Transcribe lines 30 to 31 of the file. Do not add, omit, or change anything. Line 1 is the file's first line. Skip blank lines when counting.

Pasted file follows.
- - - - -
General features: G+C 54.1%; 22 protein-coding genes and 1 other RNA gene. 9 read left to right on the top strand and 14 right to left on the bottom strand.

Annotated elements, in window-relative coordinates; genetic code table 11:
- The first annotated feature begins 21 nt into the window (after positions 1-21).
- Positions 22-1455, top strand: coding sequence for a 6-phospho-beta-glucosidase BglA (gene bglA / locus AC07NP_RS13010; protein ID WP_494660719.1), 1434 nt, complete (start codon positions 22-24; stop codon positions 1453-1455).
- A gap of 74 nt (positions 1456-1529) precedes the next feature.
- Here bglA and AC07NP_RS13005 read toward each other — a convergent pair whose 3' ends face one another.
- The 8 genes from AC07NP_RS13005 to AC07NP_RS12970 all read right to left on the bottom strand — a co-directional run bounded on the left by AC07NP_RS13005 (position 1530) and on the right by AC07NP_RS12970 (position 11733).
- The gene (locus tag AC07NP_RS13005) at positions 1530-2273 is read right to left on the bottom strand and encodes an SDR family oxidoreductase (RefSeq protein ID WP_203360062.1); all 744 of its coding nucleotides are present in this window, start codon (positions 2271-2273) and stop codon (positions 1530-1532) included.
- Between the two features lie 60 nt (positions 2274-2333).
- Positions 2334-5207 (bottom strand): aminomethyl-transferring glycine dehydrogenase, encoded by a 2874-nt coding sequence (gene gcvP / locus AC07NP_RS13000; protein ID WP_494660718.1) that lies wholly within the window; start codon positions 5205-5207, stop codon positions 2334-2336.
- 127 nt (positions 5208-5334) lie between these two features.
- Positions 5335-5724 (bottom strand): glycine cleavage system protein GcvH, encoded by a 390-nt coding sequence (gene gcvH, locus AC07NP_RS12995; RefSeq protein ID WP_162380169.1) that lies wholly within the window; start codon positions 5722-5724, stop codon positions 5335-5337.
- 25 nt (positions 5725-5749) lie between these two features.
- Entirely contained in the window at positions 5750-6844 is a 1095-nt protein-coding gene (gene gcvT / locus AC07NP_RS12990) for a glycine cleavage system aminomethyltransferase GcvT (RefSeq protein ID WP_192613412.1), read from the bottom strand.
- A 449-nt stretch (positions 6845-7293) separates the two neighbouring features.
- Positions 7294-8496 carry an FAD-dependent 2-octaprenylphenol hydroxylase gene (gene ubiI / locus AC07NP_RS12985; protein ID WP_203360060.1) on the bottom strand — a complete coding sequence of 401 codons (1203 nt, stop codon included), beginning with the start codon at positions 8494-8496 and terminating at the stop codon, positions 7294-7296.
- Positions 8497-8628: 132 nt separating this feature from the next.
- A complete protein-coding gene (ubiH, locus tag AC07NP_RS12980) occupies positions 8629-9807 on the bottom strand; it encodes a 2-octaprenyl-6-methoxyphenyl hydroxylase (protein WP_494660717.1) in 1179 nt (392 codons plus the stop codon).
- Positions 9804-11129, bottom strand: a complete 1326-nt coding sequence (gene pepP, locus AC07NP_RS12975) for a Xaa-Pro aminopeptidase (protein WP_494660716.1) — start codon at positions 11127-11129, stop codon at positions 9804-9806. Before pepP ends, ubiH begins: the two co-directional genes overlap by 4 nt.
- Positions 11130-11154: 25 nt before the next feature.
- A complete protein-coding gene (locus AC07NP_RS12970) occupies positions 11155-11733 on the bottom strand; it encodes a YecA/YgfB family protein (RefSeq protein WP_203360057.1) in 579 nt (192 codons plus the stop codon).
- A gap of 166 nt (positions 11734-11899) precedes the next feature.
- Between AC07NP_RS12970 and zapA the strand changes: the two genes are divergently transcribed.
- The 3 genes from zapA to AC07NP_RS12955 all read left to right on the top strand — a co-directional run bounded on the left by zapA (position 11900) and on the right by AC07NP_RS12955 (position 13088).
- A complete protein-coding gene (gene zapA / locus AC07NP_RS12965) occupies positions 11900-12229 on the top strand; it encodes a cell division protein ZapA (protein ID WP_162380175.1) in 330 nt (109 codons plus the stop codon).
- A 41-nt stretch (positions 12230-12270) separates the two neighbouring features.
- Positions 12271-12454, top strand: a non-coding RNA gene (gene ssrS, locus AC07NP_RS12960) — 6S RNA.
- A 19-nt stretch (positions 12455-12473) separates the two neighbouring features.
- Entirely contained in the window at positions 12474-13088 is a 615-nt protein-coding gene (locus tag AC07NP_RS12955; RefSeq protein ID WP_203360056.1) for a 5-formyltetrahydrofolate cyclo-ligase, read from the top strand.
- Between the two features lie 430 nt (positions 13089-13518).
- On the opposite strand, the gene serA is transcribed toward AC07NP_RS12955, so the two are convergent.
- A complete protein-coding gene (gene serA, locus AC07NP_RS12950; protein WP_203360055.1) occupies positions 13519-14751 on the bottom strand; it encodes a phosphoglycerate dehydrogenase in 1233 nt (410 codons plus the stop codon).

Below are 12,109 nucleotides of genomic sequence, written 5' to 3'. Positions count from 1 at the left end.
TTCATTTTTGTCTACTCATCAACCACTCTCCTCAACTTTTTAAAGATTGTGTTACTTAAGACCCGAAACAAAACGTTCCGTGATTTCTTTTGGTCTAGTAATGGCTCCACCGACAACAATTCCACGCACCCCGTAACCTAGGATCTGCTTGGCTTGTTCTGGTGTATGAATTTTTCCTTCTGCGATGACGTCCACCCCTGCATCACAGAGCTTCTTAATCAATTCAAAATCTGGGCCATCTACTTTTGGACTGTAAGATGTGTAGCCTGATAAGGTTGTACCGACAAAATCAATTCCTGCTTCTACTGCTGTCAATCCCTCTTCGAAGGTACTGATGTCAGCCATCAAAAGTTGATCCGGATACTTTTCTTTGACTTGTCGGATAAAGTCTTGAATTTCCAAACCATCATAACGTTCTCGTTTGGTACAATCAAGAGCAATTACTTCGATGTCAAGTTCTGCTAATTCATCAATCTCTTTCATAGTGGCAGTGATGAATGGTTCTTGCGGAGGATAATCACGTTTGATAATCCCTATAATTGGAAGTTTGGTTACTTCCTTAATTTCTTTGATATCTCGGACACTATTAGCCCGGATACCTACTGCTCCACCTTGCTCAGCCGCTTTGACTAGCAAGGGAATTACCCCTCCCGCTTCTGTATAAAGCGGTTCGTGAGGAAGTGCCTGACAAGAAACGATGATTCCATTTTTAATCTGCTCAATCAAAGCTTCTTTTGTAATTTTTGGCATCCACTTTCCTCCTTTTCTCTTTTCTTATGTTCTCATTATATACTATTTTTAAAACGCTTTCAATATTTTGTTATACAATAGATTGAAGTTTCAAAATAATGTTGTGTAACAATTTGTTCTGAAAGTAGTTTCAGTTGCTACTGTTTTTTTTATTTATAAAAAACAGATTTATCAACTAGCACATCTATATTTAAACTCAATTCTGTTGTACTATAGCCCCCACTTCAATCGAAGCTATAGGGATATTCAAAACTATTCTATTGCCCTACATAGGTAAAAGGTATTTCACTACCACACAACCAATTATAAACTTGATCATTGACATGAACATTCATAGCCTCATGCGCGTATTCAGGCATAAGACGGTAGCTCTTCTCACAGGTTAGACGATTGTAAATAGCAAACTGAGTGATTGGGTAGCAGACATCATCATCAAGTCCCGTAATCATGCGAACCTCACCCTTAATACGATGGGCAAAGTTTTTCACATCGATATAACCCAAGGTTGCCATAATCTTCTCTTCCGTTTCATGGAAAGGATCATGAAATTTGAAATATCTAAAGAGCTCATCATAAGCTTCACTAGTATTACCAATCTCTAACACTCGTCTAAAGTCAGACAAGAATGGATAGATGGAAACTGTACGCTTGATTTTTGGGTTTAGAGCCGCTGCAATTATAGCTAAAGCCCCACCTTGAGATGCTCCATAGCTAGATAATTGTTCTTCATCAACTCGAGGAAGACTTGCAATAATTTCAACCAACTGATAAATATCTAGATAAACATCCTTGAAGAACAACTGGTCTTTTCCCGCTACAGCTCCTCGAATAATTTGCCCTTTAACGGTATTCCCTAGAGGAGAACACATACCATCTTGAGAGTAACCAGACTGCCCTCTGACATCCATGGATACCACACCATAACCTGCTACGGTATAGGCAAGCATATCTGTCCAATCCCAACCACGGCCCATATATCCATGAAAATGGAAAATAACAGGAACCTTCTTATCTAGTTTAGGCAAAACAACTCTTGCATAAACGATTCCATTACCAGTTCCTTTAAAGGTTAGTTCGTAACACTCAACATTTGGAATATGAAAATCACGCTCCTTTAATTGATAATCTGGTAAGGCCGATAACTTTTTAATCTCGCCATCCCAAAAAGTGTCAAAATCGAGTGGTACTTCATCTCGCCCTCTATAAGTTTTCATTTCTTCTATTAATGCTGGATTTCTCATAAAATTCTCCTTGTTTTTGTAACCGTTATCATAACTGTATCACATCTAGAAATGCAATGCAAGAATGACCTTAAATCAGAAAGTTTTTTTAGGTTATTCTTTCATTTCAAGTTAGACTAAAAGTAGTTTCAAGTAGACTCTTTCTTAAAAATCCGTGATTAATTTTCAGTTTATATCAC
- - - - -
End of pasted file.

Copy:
- Between the two features lie 430 nt (positions 13089-13518).
- On the opposite strand, the gene serA is transcribed toward AC07NP_RS12955, so the two are convergent.